What is the relationship between cryptocurrency and the FCA?: The concept of the relationship between the FCA and cryptocurrency is an interesting one. If you are to believe the narrative coming from the cryptocurrency community, you would think that the two should never meet.
As for the FCA, they are the Financial Conduct Authority. It’s there in the title that they are the authority on financial matters in the UK. When cryptocurrency is available in the UK, you can expect that the FCA has an opinion on the concept.
So, what is that opinion? What exactly is the relationship between the FCA and cryptocurrency? Is it as idealistic as leaving one another alone, or does the FCA have a say in what goes on within the crypto sphere? We break it down in this blog.
The FCA warns against crypto investment
As yet, there is no blanket ban in the UK against cryptocurrency, like there is in other countries like China and India, so the FCA has just had to grin and bear it, but they have made it clear they are no fan.
If you search for cryptoassets on the FCA website, you will be met with three initial bullet points on the topic, the first saying that crypto is considered a “very high risk, speculative” investment. The second outlines that you will not have access to the Financial Ombudsman Service, which settles disputes between consumers and financial firms, or the Financial Services Compensation Scheme, which compensates you when financial ideas fail. So, they are making it clear that you have no safety net, nevermore than their third and final bulletpoint: “You should be prepared to lose all your money”.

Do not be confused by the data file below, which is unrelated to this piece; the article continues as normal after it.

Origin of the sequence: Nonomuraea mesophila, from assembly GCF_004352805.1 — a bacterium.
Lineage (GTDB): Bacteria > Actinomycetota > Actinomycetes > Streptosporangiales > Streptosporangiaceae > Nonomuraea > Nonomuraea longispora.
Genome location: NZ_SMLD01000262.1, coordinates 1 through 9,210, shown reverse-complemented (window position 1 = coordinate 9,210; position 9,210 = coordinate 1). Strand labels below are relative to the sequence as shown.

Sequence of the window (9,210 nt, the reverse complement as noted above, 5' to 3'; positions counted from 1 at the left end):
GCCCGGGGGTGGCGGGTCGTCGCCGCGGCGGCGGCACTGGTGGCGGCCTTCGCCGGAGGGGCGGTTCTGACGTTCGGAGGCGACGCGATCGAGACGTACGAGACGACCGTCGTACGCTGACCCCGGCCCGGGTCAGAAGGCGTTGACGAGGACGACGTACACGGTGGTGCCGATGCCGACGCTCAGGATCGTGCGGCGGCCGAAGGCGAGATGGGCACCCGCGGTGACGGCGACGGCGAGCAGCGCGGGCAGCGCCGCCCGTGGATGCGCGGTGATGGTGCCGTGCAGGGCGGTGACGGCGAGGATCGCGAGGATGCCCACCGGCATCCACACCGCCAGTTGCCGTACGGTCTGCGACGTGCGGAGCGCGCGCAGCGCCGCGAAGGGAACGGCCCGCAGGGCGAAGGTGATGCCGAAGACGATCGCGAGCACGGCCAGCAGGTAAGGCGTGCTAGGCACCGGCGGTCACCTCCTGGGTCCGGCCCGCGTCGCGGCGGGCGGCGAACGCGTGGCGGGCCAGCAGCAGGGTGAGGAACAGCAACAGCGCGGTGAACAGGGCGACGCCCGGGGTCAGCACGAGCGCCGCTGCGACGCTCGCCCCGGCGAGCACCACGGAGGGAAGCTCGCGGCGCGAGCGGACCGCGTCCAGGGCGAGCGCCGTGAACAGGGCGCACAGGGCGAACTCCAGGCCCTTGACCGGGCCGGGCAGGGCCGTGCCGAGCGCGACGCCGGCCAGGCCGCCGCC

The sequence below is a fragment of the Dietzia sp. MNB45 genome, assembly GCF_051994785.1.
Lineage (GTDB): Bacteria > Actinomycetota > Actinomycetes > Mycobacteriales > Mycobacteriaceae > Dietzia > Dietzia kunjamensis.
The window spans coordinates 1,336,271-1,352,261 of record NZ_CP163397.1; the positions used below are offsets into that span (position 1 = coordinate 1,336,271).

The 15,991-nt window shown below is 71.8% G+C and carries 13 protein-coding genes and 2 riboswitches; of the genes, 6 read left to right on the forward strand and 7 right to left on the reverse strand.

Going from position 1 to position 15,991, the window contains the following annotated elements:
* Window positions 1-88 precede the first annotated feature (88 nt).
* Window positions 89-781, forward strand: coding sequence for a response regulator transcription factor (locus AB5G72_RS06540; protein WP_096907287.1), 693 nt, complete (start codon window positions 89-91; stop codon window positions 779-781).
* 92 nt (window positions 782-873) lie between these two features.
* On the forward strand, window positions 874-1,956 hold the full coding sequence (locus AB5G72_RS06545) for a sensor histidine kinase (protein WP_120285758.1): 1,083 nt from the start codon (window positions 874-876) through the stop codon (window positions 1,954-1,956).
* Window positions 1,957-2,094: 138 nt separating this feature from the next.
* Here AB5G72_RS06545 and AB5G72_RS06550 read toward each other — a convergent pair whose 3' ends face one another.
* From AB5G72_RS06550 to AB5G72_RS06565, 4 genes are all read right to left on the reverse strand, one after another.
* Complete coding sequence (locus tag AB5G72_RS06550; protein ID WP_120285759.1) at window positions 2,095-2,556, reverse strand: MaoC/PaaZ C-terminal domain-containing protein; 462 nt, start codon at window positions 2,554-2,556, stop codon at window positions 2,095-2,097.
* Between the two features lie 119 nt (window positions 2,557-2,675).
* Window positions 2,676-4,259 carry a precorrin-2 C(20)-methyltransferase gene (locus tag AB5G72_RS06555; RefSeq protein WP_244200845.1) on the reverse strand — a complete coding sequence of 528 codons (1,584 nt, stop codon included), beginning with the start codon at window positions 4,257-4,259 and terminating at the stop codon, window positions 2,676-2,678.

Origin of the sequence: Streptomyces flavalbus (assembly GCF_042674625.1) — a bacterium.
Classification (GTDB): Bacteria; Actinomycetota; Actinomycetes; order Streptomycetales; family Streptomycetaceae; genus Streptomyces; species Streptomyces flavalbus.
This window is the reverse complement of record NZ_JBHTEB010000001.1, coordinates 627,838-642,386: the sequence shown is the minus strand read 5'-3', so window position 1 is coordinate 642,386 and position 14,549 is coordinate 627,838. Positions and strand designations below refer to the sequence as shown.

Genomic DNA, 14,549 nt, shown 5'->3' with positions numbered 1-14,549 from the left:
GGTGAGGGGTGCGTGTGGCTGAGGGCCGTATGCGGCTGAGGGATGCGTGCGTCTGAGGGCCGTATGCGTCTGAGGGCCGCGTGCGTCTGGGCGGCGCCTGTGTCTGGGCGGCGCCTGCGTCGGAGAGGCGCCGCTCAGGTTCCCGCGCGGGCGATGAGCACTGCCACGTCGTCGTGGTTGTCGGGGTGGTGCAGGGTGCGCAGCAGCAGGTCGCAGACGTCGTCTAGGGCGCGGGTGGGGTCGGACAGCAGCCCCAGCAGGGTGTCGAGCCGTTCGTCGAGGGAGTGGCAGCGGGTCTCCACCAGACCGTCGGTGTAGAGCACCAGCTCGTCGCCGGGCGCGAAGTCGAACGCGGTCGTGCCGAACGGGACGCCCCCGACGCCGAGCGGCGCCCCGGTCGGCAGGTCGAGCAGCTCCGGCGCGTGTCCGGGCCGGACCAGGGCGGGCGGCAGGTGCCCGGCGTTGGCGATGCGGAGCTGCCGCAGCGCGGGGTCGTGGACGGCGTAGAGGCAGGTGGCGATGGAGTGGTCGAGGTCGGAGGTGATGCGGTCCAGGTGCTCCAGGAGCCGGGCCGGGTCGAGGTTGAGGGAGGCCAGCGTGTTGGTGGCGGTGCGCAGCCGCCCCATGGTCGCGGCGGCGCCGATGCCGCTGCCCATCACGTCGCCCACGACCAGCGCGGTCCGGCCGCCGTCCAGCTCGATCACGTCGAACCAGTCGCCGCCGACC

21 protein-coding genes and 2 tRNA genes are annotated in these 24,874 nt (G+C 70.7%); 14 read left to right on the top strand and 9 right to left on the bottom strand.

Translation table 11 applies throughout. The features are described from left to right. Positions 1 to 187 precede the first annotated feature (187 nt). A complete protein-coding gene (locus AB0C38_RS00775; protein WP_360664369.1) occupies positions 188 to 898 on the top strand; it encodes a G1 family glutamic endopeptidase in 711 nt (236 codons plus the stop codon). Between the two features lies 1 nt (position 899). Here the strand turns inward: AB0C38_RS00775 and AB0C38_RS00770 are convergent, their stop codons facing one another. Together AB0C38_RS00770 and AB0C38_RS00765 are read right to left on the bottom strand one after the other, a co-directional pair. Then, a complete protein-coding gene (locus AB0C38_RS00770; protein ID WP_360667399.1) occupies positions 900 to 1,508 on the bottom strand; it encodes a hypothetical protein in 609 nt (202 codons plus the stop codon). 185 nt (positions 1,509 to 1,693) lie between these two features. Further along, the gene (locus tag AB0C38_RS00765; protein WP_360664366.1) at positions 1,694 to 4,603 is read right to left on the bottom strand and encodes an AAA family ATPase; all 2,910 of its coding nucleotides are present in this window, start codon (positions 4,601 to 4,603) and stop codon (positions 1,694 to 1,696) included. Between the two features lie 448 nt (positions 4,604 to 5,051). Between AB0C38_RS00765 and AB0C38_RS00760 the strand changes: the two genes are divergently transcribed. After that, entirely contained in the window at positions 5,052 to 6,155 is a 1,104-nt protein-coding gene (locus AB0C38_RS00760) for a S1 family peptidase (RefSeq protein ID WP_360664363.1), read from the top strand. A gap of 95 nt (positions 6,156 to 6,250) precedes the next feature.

So, it’s safe to say that the FCA isn’t a fan of the concept.
There have been examples of the FCA shutting down problematic cryptocurrency firms as far back as October 2020, when they banned the sale of crypto derivatives to retail customers.
But offers insight on how to do it safely
However, new regulations were introduced in January 2020, which allowed the FCA to monitor crypto trading businesses in order to manage money laundering and counter-terrorist financing. Ultimately, this means that there is a legal way to set up a cryptocurrency trading business, as long as they follow the compliance set in place.
If you’re looking to get into cryptocurrency trading, you might benefit from an expert offering you compliance consulting advice. Regulations are consistently changing, especially in cryptocurrency where the concept is new and the regulation is purposefully low, so it is beneficial to have someone to overlook the business and make sure you are doing everything right.
The FCA advises that anyone looking to trade in cryptocurrency should first check if the firm they intend to trade with is on the Financial Services Register so as to determine if they have been deemed trustworthy or not. If you ask them why they are not on the register and if they are allowed to carry on business without being registered and they give you an unsatisfactory answer, the FCA highly recommends withdrawing your money as soon as possible.
There are a lot of scams in cryptocurrency, including money laundering, terrorism funding, pump and dump schemes and more. It’s important that you know what you are doing before you put your money on the line.
The FCA is apparently aware of this, and very much in favour of regulating the concept of cryptocurrency.